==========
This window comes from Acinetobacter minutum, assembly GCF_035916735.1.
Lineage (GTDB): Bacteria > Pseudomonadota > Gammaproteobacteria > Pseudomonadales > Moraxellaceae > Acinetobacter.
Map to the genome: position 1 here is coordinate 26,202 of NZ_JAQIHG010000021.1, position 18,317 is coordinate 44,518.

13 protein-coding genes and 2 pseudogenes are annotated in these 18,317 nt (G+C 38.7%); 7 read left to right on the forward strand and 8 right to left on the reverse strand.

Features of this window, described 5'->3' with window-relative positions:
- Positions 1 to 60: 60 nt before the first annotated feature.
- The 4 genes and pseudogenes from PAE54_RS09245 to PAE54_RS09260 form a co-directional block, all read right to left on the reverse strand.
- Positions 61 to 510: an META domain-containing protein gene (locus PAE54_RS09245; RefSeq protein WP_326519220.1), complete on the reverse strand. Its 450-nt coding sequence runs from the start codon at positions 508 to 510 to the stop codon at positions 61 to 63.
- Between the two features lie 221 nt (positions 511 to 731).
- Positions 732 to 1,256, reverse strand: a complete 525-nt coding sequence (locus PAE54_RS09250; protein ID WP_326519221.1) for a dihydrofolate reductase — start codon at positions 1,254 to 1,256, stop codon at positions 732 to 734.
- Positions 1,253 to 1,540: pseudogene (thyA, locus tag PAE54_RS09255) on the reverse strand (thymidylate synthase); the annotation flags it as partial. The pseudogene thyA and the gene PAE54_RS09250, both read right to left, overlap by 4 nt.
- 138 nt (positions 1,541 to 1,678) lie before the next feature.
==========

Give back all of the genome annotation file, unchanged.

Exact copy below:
This window comes from Acinetobacter minutum, assembly GCF_035916735.1.
Lineage (GTDB): Bacteria > Pseudomonadota > Gammaproteobacteria > Pseudomonadales > Moraxellaceae > Acinetobacter.
Map to the genome: position 1 here is coordinate 26,202 of NZ_JAQIHG010000021.1, position 18,317 is coordinate 44,518.

13 protein-coding genes and 2 pseudogenes are annotated in these 18,317 nt (G+C 38.7%); 7 read left to right on the forward strand and 8 right to left on the reverse strand.

Features of this window, described 5'->3' with window-relative positions:
- Positions 1 to 60: 60 nt before the first annotated feature.
- The 4 genes and pseudogenes from PAE54_RS09245 to PAE54_RS09260 form a co-directional block, all read right to left on the reverse strand.
- Positions 61 to 510: an META domain-containing protein gene (locus PAE54_RS09245; RefSeq protein WP_326519220.1), complete on the reverse strand. Its 450-nt coding sequence runs from the start codon at positions 508 to 510 to the stop codon at positions 61 to 63.
- Between the two features lie 221 nt (positions 511 to 731).
- Positions 732 to 1,256, reverse strand: a complete 525-nt coding sequence (locus PAE54_RS09250; protein ID WP_326519221.1) for a dihydrofolate reductase — start codon at positions 1,254 to 1,256, stop codon at positions 732 to 734.
- Positions 1,253 to 1,540: pseudogene (thyA, locus tag PAE54_RS09255) on the reverse strand (thymidylate synthase); the annotation flags it as partial. The pseudogene thyA and the gene PAE54_RS09250, both read right to left, overlap by 4 nt.
- 138 nt (positions 1,541 to 1,678) lie before the next feature.